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Critical Review by Ilan Stavans
SOURCE: "Las Mariposas," in The Nation, New York, Vol. 259, No. 15, November 7, 1994, pp. 552, 554-56.
In the following mixed review, Stavans calls In the Time of the Butterflies "simultaneously invigorating and curiously disappointing."
Not long ago, I heard Julia Alvarez call attention to an intriguing linguistic tic in her native Dominican culture: When you ask somebody what's up and no easy reply can be found, people are likely to say, Entre Lucas y Juan Mejía. "Between the devil and the deep blue sea" isn't the right equivalent in English, Alvarez added, "because you aren't describing the sensation of being caught between a pair of bad alternatives."
"So-so" isn't the meaning either, because the Dominican expression isn't at all meant to suggest bland stasis, mediocrity. It's much more intriguing than that. "How are you doing?" "I'm between Lucas and Juan Mejía." And who are these guys?… The very story that inspired the saying is gone. So … you have to go on and tell the tale of why you feel the way you do. What are the forces you're caught between? How did you get there? And how does it feel to be there?
Alvarez's oeuvre is precisely about this type of crisis—the identity of the in-betweens—and about why she feels the way she does in somebody else's country and language (she immigrated to the United States with her family when she was 10). Although this subject is ubiquitous in ethnic literature in general, her pen lends it an authenticity and sense of urgency seldom found elsewhere. In fact, in the current wave of Latina novelists she strikes me as among the least theatrical and vociferous, the one listening most closely to the subtleties of her own artistic call. She stands apart stylistically, a psychological novelist who uses language skillfully to depict complex inner lives for her fictional creations.
Alvarez's journey from Spanish into English, from Santo Domingo to New York City, from Lucas to Juan Mejía, was the topic of How the García Girls Lost Their Accents, a set of loosely connected autobiographical stories published in book form in 1991, about well-off Dominican sisters exiled in el norte. The critical reception was mixed, though readers wholeheartedly embraced the book as charming and compassionate—a sort of minor echo of Laura Esquivel's Like Water for Chocolate—and it was welcomed with the type of jubilation often granted works by suddenly emergent minorities. After all, Dominican literature, in Spanish or English, is hardly represented in bookstores and college courses here. Indeed, not since the early twentieth-century larger-than-life scholar and essayist Pedro Henríquez Ureña delivered the Charles Eliot Norton lectures at Harvard University in 1940–41, on the topic of literary currents in Hispanic America, had a writer from the Dominican Republic been the target of such admiration here.
In spite of Alvarez's fairly conservative, yet semi-experimental approach to literature, what makes her a peculiar, nontraditional Dominican writer is her divided identity. "I am a Dominican, hyphen, American," she once said. "As a fiction writer, I find that the most exciting things happen in the realm of that hyphen—the place where two worlds collide or blend together."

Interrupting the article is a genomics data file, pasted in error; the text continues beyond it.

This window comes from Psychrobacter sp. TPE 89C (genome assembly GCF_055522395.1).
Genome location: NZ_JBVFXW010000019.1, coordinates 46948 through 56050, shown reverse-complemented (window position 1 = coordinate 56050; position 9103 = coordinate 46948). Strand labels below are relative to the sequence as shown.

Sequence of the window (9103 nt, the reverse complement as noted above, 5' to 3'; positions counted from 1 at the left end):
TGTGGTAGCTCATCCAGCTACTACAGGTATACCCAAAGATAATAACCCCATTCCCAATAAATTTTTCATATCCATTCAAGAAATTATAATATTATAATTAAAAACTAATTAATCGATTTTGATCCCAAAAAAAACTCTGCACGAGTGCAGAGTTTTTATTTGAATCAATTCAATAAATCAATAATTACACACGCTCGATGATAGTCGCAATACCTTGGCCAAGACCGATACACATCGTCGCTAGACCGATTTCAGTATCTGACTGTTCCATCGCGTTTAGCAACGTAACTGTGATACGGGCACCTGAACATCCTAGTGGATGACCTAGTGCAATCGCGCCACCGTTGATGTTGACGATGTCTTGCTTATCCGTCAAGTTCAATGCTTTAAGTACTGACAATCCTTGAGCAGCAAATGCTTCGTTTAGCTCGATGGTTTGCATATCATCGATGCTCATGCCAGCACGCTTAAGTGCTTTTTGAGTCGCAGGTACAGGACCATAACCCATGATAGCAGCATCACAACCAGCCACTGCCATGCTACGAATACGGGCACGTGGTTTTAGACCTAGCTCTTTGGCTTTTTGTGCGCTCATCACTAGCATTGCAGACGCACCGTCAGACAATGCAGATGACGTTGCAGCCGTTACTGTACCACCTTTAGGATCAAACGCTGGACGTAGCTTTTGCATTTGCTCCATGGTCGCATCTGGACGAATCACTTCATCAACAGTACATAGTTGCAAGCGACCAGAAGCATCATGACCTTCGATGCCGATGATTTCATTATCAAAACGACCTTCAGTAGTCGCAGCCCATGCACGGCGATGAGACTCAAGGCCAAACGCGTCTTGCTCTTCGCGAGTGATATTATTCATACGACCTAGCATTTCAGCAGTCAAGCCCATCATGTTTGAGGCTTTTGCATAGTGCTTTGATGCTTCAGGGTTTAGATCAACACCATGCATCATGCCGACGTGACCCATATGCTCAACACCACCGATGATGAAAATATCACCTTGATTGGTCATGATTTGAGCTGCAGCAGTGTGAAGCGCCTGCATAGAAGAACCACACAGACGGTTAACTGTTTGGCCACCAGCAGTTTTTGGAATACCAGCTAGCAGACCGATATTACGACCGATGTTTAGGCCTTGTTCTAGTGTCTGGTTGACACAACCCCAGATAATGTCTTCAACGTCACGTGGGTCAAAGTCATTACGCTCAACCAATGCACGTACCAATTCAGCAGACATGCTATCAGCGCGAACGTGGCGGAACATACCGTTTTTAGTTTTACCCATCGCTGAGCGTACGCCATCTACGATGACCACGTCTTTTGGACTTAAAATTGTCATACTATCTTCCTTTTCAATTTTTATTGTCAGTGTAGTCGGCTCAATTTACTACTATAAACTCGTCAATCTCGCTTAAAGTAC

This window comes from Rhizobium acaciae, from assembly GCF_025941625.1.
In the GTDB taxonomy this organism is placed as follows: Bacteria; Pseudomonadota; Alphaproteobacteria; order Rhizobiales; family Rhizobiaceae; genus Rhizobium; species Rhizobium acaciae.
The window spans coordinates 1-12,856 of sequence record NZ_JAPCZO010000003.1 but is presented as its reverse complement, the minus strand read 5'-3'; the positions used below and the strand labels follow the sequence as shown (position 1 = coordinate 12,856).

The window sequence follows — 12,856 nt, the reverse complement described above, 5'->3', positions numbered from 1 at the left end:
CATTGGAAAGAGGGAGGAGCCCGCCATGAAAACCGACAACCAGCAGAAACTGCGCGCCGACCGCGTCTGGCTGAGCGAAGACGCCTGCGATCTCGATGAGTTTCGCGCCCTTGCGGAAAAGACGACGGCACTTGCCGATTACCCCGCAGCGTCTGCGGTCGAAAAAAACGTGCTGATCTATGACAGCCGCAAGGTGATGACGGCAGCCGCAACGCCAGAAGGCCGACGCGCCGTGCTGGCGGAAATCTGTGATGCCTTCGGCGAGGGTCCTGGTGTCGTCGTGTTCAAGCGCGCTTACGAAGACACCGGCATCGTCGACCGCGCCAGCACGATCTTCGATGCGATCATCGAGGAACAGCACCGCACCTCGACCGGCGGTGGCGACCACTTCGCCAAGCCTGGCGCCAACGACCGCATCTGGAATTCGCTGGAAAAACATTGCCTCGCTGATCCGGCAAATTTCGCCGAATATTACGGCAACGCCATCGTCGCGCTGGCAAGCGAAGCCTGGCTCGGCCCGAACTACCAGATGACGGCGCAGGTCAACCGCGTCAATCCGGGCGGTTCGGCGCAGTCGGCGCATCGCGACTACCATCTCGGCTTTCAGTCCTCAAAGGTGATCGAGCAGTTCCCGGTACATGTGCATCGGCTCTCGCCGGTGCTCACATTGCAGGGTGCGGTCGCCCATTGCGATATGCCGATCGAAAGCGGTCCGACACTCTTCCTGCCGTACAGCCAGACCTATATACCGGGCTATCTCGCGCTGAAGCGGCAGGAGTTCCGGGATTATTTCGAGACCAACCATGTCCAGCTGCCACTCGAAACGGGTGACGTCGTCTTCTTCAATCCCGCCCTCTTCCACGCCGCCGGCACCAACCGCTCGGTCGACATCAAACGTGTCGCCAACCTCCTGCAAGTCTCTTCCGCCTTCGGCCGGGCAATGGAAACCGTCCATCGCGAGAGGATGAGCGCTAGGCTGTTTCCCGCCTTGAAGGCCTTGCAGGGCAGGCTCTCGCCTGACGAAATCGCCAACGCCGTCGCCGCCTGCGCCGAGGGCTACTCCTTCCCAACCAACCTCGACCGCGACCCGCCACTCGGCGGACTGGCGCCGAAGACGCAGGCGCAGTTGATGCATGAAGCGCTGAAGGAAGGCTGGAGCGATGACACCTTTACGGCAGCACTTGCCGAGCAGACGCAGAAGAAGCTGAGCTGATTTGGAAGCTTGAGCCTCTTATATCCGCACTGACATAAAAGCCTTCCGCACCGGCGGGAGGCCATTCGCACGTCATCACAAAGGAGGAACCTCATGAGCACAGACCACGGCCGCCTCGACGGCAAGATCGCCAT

Alvarez's novelistic debut evidenced a writer whose control of her craft was sharp but less than complete—some of the autonomous segments of García Girls were not knit together well, for example, leaving the reader holding several frustratingly loose ends. Now, three years later, such shortcomings have been largely erased, as her haunting second novel easily surpasses her earlier achievement. And while this vista of the political turmoil left behind by émigrés like the García girls still may not be proportional to her talents, it is extraordinary in that it exhibits quick, solid maturing as an artist. In spite of its title, In the Time of the Butterflies is not crowded with magic realist scenes à la Gabriel García Márquez and Isabel Allende. Instead, it's a fictional study of a tragic event in Dominican history, when, on November 25, 1960, three outspoken Mirabal sisters, active opponents of the dictatorship of Rafael Leónidas Trujillo, were found dead near their wrecked Jeep, at the bottom of a 150-foot cliff in the northern part of the country. Today the Mirabals are known throughout the Caribbean as The Butterflies—Las Mariposas. Alvarez uses her novel to explore their tragic odyssey and, metaphorically, bring them back to life.
The novel's 300-plus pages are full of pathos and passion, with beautifully crafted anecdotes interstitched to create a patchwork quilt of memory and ideology. We see the sisters as teens, fighting with Papá, marrying, leading double lives, commenting on the Cuban revolution, becoming rebels themselves, going on to bury husbands and sons. The organization is symmetrical: The book's major parts are laid out in four sections, one devoted to each of the three murdered sisters and one to the fourth sister, who escaped their fate. We have thus a quatrain of novellas, only one of which doesn't end in tragedy. Here's how Alvarez has Dedé, the surviving Mirabal sister, remark on the assassination:
It seems that at first the Jeep was following the truck up the mountain. Then as the truck slowed for the grade, the Jeep passed and sped away, around some curves, out of sight. Then it seems that the truck came upon the ambush. A blue-and-white Austin had blocked part of the road; the Jeep had been forced to a stop; the women were being led away peaceably, so the truck driver said, peaceably to the car.
While the Mirabal incident might seem a bit obscure to American readers (most of Dominican history, perhaps even the U.S. invasion, does), it offers an amazing array of creative opportunities to reflect on the labyrinthine paths of the Hispanic psyche. Others in the Dominican Republic have used this historical episode as a spring-board to reflect on freedom and ideology, among them Pedro Mir in his poem "Amén de Mariposas" and Ramón Alberto Ferreras in his book Las Mirabal. Alvarez takes a decidedly unique approach: She examines the martyrdom of these three Dominican women as a gender battle-field—three brave, subversive wives crushed by a phallocentric regime. In an openly misogynistic society, the Mirabals are initially dealt with by the government in a delicate, somewhat condescending fashion, which of course doesn't exclude the oppressive power from annihilating them in the end.